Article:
Even today, where the Black Sea washes the shores of the warm Strandja Mountains, the old traditions connected with the magical folk rites are still living. They continue to be practiced by the local communities with the same admiration and faith in the theurgy power of the Sun and the Fire. Preserved only in this part of Bulgaria, those phenomena of sacral culture have been defined by explorers as traces of the old Thracian and Bulgarian shamanism.
Nestinarstvo (a dedicated fire-dance) is among the oldest and most mysterious rites, practiced even today by the population of Strandja Mountain in its authentic form. In the ancient village of Bulgari, every year on the 3rd of June takes place a celebration dedicated to St. St. Constantine and Helena also known as nestinarski igri (nestinar games).
In the early morning the priest blesses the offering dishes – a boiled mutton inside the stolnina (a small building for preservation of the icons, usually found next to or inside the house of the chief of the fire-dancers) dedicated to St. St. Constantine and Helena. After the liturgy is celebrated, the churchwarden, who is a very honoured man – heir of an old nestinar family, and the boys caring the icons set off from the stolnina under the accompaniment of drummers and gaida (a type of Bulgarian bagpipe).
Next the procession goes to the stolnina located at the house of the chief-nestinarka (a woman). Here the icons are “dressed” in ritual shirts covered with silver coins and adornment. With the blessing of the chief-nestinarka, all attendants of the celebrations head towards the holy spring of St. Constantine. Short after their arrival there, the icons are placed to “rest” at the ritual wooden seat guarded by the chief-nestinarka. The churchwarden uses water from the holy spring to “wash” the icons and bless the attendants with it; follows the chain dance – horo, as the entire group of nestinars dances on the last horo. By noontime everybody is going back to the village.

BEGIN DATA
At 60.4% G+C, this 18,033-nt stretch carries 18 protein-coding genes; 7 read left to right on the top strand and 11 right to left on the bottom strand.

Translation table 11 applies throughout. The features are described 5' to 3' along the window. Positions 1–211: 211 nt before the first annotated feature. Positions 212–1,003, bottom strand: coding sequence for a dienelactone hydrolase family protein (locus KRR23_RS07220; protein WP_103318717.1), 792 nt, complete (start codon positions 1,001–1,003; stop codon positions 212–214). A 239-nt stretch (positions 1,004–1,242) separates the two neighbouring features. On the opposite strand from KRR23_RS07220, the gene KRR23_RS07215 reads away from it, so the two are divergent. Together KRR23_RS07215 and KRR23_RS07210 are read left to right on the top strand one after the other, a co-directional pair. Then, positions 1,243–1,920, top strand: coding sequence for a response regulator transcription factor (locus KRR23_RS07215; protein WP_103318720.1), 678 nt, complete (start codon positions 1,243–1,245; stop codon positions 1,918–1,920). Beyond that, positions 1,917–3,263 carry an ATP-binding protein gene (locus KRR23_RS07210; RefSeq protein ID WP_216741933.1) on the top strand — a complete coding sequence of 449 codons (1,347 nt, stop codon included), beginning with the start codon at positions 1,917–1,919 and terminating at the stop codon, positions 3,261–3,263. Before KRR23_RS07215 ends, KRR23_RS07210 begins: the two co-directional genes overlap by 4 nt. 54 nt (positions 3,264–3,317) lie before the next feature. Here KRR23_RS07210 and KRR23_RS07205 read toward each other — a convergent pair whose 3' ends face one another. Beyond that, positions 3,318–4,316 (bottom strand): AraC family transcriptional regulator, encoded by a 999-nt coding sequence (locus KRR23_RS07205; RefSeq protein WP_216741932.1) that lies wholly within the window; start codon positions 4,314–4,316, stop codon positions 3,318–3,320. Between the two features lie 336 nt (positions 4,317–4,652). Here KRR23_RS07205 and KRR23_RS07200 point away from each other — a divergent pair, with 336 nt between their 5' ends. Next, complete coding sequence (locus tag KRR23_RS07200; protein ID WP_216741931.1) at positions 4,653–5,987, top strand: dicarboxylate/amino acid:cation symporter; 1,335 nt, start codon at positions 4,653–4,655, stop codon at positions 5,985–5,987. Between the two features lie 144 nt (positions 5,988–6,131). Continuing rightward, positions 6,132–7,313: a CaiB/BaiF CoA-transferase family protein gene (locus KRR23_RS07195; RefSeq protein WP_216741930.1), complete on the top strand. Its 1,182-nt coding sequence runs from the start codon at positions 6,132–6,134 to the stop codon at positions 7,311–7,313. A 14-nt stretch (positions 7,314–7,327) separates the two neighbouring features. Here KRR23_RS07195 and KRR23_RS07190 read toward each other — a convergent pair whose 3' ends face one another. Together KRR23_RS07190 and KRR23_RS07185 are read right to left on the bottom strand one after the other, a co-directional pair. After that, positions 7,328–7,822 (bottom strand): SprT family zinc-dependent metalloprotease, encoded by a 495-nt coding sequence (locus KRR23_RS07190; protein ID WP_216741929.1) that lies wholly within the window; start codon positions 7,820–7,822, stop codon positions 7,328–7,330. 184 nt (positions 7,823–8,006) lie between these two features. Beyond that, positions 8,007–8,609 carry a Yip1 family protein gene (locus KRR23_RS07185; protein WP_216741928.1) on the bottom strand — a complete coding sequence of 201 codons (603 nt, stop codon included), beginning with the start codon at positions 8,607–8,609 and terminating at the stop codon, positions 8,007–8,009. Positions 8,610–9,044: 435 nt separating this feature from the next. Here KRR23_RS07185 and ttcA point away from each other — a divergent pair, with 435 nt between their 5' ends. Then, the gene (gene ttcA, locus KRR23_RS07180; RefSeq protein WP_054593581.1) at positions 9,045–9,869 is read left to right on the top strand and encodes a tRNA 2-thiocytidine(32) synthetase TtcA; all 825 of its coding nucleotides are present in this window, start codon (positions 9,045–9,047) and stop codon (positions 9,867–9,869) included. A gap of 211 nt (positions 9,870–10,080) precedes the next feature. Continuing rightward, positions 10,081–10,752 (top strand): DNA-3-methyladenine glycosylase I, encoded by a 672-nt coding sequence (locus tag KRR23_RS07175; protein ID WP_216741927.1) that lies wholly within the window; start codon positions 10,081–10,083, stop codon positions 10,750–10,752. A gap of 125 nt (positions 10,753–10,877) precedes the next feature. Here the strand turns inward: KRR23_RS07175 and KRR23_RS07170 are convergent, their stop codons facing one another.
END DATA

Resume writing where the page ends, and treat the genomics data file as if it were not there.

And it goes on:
Six cars with wood have been used for the preparation of the festive fire that is burning on the central square in front of the church during the day. In the late afternoon the ritual ground is formed from embers spread in a circle of about 8 - 10m diameter. At nightfall begin the incessant horos round the glow. To the heavy clipped sound of the ritual drum, the nestinars get into peculiar trance and walk barefoot into the hot embers. Shouting loudly and abruptly, they are traversing the embers in the sign of a cross and then dance a few minutes with the sacred icons in hands, without having any burns.
Men and women, usually from the same families become nestinars. They hand down from generation to generation the secrets of the magic dance, as the chief-nestinar has the most important part in their society. She has got that place in the hierarchy for her exceptional religious devotion and abilities of a medium. Therefore people honour her as a magic mediator between them and the saint-patrons, delivering predictions about fertility, health, wars or family’s fortune.
The traditional faith in magical rites and spells is bound to the will of taming the fearful force of nature. They are performed with the intention to help people and Nature in their co-existence, therefore the most significant is the symbolic of the Sun and Fire as life-spending sources.